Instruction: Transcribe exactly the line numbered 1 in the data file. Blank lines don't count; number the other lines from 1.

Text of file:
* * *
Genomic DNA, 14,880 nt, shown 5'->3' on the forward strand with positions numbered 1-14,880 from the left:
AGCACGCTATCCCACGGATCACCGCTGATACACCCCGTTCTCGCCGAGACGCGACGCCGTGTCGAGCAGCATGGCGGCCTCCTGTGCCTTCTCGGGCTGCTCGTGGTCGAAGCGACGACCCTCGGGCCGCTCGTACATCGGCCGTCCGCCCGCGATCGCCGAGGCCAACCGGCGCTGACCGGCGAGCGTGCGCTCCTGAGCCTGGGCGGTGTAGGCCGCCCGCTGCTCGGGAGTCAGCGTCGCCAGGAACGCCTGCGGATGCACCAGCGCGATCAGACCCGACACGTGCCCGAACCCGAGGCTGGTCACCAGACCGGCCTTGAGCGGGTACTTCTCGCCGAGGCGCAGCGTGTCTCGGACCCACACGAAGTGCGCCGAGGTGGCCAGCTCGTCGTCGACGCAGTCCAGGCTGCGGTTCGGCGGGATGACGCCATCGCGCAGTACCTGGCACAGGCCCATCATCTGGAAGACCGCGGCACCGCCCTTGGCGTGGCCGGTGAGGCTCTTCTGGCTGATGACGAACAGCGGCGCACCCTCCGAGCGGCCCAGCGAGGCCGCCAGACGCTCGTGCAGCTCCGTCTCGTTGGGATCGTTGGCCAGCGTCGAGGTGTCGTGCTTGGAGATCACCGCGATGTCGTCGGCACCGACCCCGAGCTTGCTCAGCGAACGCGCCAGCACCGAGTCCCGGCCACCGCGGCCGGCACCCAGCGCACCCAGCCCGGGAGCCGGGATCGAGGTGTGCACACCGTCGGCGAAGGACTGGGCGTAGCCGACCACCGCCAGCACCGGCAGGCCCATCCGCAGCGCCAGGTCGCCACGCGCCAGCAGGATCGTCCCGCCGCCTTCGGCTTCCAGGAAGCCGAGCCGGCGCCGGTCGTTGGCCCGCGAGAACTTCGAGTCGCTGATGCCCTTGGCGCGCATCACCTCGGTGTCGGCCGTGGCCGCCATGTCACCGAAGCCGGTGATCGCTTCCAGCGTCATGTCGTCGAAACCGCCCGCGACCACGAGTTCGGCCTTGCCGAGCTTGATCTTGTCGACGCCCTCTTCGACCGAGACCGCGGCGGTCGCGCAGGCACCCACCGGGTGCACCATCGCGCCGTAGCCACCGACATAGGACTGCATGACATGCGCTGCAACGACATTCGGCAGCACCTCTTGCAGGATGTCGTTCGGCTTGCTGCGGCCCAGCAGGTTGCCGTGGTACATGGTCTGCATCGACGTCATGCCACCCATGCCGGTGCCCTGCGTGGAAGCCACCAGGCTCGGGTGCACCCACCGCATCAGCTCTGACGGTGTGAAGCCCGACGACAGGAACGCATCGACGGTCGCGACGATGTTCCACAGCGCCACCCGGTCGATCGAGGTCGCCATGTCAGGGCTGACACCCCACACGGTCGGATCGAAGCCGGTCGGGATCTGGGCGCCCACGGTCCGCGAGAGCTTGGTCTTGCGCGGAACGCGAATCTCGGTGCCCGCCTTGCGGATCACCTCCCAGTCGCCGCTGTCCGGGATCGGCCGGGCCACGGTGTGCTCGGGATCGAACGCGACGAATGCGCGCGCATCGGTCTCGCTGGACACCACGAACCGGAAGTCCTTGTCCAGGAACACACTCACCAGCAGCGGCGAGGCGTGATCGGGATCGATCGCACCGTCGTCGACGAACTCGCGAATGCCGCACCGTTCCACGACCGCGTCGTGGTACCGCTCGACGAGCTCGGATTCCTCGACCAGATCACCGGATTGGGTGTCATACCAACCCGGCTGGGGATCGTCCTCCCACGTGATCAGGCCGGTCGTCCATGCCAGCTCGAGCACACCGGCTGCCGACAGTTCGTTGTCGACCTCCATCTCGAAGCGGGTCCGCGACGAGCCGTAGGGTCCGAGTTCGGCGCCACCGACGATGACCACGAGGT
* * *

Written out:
Genomic DNA, 14,880 nt, shown 5'->3' on the forward strand with positions numbered 1-14,880 from the left: